Antioxidants has become a buzzword in the food industry. But many people have no clue what antioxidants actually do for them. It’s a word that makes any type of food, drink, or supplement seem the healthier choice.
It doesn’t help that most medical professionals often downplay the significance of antioxidants, claiming that you can get all that you need from food. But due to soil depletion, GMO farming, and processed foods, very little REAL nutrition (especially antioxidants) actually makes its way into your body.
So this question may be bugging you. Are antioxidants really THAT important? It’s easy to be confused when there are contradictory statements all the time. Here’s an example of what I’m talking about:
Dr. Whitaker, a popular wellness doctor says “It's no longer a question of should our patients be taking antioxidant supplements, but rather which ones and why. It's time that physicians recognize the value of the growing body of research showing the many health benefits of natural antioxidants."
On the other hand, there’s stuff like this from the Professor Tony Segal of the University College of London's Centre for Molecular Medicine, "Many patients might be using expensive antioxidant drugs based upon completely invalid theories as to their therapeutic potential."
So what are we to believe? We believe that antioxidants are critical to living a healthy life. Each person’s need for antioxidants is different and finding which ones will be best for you is a priority.
An antioxidant is a molecule that can neutralize free radicals. Free radicals are waste products of energy production in your cells. No matter how healthy you are, you are producing a mind-boggling amount of free radicals in your body every second. Free radicals are like zombies that like to feed on the electrons of healthy molecules. Once they steal an electron from a healthy molecule, they become satisfied while the healthy molecule turns into a free radical (zombie). If free radicals are left unchecked, they can build-up and eventually wreak havoc inside your cells causing massive irreversible damage. This will trigger all kinds of health issues.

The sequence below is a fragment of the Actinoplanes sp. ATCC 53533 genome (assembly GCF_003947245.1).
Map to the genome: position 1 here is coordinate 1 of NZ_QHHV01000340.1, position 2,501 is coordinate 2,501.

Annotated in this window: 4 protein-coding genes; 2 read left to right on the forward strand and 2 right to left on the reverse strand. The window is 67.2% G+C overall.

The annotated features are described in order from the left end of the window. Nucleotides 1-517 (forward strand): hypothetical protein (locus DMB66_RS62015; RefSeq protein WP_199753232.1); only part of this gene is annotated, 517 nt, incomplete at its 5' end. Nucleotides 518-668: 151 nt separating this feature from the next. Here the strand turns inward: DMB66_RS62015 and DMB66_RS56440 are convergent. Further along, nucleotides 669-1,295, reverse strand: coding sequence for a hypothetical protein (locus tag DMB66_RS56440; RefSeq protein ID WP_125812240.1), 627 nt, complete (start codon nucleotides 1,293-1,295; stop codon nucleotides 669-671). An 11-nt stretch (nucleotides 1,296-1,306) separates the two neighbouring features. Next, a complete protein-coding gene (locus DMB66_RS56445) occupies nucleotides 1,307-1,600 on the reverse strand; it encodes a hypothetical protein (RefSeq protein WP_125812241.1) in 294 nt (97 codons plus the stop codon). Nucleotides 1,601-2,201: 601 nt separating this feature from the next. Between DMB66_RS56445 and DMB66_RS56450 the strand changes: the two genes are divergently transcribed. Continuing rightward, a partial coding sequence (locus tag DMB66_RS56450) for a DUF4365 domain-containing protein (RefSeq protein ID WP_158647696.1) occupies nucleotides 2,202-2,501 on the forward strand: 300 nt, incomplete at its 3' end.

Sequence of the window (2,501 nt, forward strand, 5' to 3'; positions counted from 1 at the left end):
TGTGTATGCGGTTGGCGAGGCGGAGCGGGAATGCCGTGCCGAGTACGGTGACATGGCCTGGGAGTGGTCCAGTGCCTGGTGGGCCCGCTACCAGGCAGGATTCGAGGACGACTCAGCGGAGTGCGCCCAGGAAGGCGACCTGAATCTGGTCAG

Antioxidants can eliminate free radicals before they become dangerous, but understanding the types of antioxidants is crucial to adequately address the different free radicals located in various areas of your body.
There are two main types of antioxidants. Exogenous antioxidants and endogenous antioxidants. The most important are the ones made in your cells, called endogenous antioxidants. Also referred to as your personal Antioxidant Defense System. The antioxidants that are made by your cells are enzymes. The three main antioxidant enzymes are, Superoxide Dismutase (SOD), Glutathione Peroxidase (GPX), and Catalase (CAT).
Superoxide Dismutase converts the free radical Superoxide Anion into Hydrogen Peroxide. Catalase and Glutathione Peroxidase both neutralize the free radical Hydrogen Peroxide into water. Basically, these three enzymes work together as the first line of defense against the free radicals in your cells and keeps them in check.
However, we live in a world that is becoming progressively more toxic. The food isn’t as nutritious. And we grow older every year. All of these are factors in your cells becoming sluggish and inefficient, which leads to increased free radical production. Kind of like how an old car spits out more black smog as it breaks down over the years. As a result, your cells become overrun by free radicals. And most of the time its more than what your Antioxidant Defense System can handle.
Many scientists and researchers have linked Free Radicals to all kinds of health issues. Most chronic health issues are either caused by or produce free radicals in the cells, and in turn these free radicals trigger different symptoms in each individual. Ever notice how some people are more vulnerable to sunburn or some people are allergic to cats or peanuts? Your environment and genetics determines how significantly free radicals will influence your life.